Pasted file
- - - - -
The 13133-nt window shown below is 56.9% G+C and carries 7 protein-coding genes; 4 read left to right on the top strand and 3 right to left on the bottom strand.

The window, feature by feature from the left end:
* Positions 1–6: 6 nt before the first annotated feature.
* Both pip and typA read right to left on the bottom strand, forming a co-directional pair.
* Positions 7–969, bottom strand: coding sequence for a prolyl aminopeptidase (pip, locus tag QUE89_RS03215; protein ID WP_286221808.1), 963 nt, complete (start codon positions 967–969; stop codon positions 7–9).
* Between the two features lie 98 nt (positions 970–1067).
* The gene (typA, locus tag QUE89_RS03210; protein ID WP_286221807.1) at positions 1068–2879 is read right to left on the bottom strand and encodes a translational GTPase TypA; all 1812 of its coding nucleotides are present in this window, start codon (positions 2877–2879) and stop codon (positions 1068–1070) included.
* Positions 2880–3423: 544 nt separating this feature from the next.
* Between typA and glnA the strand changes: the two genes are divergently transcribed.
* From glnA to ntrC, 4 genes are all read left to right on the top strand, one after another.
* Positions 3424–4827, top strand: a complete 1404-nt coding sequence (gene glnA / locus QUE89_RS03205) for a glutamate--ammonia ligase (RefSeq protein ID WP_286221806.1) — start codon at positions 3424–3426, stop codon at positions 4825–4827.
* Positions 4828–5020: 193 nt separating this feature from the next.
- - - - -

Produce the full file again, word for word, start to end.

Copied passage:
The 13133-nt window shown below is 56.9% G+C and carries 7 protein-coding genes; 4 read left to right on the top strand and 3 right to left on the bottom strand.

The window, feature by feature from the left end:
* Positions 1–6: 6 nt before the first annotated feature.
* Both pip and typA read right to left on the bottom strand, forming a co-directional pair.
* Positions 7–969, bottom strand: coding sequence for a prolyl aminopeptidase (pip, locus tag QUE89_RS03215; protein ID WP_286221808.1), 963 nt, complete (start codon positions 967–969; stop codon positions 7–9).
* Between the two features lie 98 nt (positions 970–1067).
* The gene (typA, locus tag QUE89_RS03210; protein ID WP_286221807.1) at positions 1068–2879 is read right to left on the bottom strand and encodes a translational GTPase TypA; all 1812 of its coding nucleotides are present in this window, start codon (positions 2877–2879) and stop codon (positions 1068–1070) included.
* Positions 2880–3423: 544 nt separating this feature from the next.
* Between typA and glnA the strand changes: the two genes are divergently transcribed.
* From glnA to ntrC, 4 genes are all read left to right on the top strand, one after another.
* Positions 3424–4827, top strand: a complete 1404-nt coding sequence (gene glnA / locus QUE89_RS03205) for a glutamate--ammonia ligase (RefSeq protein ID WP_286221806.1) — start codon at positions 3424–3426, stop codon at positions 4825–4827.
* Positions 4828–5020: 193 nt separating this feature from the next.